As we’ve pointed out a couple of times in this article, end grain cutting boards are best for the sharpness of knives. A chef using a kitchen knife with great edge retention may not notice this immediately, but a home cook using an average knife will.
Between edge and face grain cutting boards, the former is gentler on the cutting edge as it’s softer.
Due to how they are built, face grain makes the least expensive cutting board. It requires fewer pieces and adhesives. There are even face grain cutting boards from a single piece of wood.
Although edge grain cutting boards require more from the manufacturer, they aren’t too costly either. The case is different with end grain cutting boards. It requires much smaller, individual pieces of wood that are thicker. End grain cutting boards take more labor, adhesives, and wood.
All these make them more expensive to manufacture. Additionally, the shipping costs are higher with end grain cutting boards as they are heavier.
Other things to consider
- Weight: Some cooks prefer a lightweight cutting board they can move around in the kitchen; some want something fixed. If selling a cutting board to the first customer type, a big end grain cutting board won’t give the best time.
- Aesthetics: A cutting board can be more than just a surface to cut ingredients. Many cooks use them as display plates, like presenting canapés.
- Maintenance: End grain cutting boards demand more supervision. This isn’t an issue for professionals, but note that most home cooks look for something carefree.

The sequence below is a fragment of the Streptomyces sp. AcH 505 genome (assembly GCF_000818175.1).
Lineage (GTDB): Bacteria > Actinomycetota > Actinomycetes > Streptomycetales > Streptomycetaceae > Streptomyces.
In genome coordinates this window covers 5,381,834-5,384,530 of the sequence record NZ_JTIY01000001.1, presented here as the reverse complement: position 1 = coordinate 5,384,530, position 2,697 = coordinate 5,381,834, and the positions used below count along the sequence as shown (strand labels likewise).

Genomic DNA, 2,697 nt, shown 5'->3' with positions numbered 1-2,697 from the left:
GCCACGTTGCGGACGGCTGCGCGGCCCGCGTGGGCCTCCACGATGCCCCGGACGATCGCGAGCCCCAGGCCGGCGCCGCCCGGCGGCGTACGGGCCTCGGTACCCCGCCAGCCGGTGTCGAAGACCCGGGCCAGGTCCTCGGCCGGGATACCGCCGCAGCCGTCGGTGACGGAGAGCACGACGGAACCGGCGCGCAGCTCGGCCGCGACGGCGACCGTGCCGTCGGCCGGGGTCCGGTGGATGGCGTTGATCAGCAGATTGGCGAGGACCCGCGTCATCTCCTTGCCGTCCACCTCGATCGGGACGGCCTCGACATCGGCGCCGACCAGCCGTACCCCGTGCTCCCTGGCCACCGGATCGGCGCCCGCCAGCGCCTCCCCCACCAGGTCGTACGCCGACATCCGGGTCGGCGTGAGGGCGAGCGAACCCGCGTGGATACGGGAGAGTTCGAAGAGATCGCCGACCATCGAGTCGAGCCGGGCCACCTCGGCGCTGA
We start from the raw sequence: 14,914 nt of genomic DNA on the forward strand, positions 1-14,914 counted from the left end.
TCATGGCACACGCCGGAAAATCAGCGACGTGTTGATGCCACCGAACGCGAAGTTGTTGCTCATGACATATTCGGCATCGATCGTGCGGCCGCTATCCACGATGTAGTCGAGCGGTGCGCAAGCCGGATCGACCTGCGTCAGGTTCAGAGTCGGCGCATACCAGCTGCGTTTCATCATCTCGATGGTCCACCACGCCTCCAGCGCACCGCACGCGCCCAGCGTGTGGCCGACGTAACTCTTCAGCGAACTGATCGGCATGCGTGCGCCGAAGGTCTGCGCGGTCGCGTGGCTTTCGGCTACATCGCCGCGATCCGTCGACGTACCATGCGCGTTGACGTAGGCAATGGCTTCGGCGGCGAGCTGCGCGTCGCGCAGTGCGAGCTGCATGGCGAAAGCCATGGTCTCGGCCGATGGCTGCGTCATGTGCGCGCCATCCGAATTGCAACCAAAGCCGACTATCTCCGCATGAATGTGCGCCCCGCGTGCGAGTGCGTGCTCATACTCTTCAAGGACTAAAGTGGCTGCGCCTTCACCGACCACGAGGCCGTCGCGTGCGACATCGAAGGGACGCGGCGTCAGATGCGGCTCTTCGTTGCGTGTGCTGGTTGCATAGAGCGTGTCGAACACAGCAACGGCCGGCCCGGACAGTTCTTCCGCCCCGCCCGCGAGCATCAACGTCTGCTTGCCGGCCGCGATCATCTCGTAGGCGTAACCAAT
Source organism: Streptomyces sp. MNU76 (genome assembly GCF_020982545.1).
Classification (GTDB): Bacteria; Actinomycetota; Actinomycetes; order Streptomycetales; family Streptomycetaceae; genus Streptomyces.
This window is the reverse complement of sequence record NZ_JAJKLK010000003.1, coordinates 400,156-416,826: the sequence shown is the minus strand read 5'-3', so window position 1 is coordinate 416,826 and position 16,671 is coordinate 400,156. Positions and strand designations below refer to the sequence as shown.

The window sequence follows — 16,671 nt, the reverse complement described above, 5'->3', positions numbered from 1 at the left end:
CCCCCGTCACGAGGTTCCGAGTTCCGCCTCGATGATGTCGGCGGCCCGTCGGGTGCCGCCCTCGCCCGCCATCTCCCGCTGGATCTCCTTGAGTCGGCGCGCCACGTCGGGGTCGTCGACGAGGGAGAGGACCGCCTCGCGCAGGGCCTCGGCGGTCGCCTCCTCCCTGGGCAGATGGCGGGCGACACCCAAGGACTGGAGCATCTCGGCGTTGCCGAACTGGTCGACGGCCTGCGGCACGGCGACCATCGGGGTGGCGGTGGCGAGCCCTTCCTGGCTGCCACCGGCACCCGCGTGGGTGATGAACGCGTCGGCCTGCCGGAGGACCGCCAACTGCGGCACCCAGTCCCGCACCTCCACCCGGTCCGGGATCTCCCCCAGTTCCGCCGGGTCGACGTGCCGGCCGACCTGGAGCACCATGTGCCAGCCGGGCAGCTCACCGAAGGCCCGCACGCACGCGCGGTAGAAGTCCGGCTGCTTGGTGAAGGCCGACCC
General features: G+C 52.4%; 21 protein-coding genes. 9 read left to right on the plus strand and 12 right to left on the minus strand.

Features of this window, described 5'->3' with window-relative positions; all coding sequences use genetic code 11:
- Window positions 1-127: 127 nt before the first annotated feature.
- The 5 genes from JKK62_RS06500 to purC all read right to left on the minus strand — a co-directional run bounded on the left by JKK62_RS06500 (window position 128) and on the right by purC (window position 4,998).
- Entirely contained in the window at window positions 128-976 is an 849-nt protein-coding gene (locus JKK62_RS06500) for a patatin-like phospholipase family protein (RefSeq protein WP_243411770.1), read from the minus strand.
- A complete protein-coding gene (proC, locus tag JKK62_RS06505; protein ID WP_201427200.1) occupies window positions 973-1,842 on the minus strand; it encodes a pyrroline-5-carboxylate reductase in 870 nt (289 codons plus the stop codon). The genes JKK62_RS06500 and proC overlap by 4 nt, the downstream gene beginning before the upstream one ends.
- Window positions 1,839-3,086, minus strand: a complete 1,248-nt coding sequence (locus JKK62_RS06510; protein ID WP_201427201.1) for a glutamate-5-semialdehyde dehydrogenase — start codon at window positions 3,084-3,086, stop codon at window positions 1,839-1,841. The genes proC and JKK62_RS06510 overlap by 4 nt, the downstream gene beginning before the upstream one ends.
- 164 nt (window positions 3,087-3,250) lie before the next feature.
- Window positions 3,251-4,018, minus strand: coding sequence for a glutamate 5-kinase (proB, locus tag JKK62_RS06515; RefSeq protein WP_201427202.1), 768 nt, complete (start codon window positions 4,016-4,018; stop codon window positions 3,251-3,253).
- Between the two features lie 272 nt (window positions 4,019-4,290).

Which one should you sell in your store?
There isn’t a best or one-size-fits-all with wood cutting boards. Cooks with various needs will look for different features in the surface they cut ingredients.
If you’re looking to provide your customers with an affordable yet long-lasting cutting board, edge grain made from hardwoods is the way to go. They will keep moisture away, won’t show an excessive amount of scratches, and last for years with some care.
The qualities an average user will find in face grain cutting boards are also fair. They will need to be replaced faster than the edge and end grain cutting boards, but at least the cost won’t bat an eye.
On the other hand, end grain is the most durable and efficient – just not for everyone. They tend to be too much for certain customer profiles, like home cooks or students beginning their culinary classes. The cost, bulkiness, and upkeep needs make end grain cutting boards unfavorable, even though they have qualities professionals find amazing.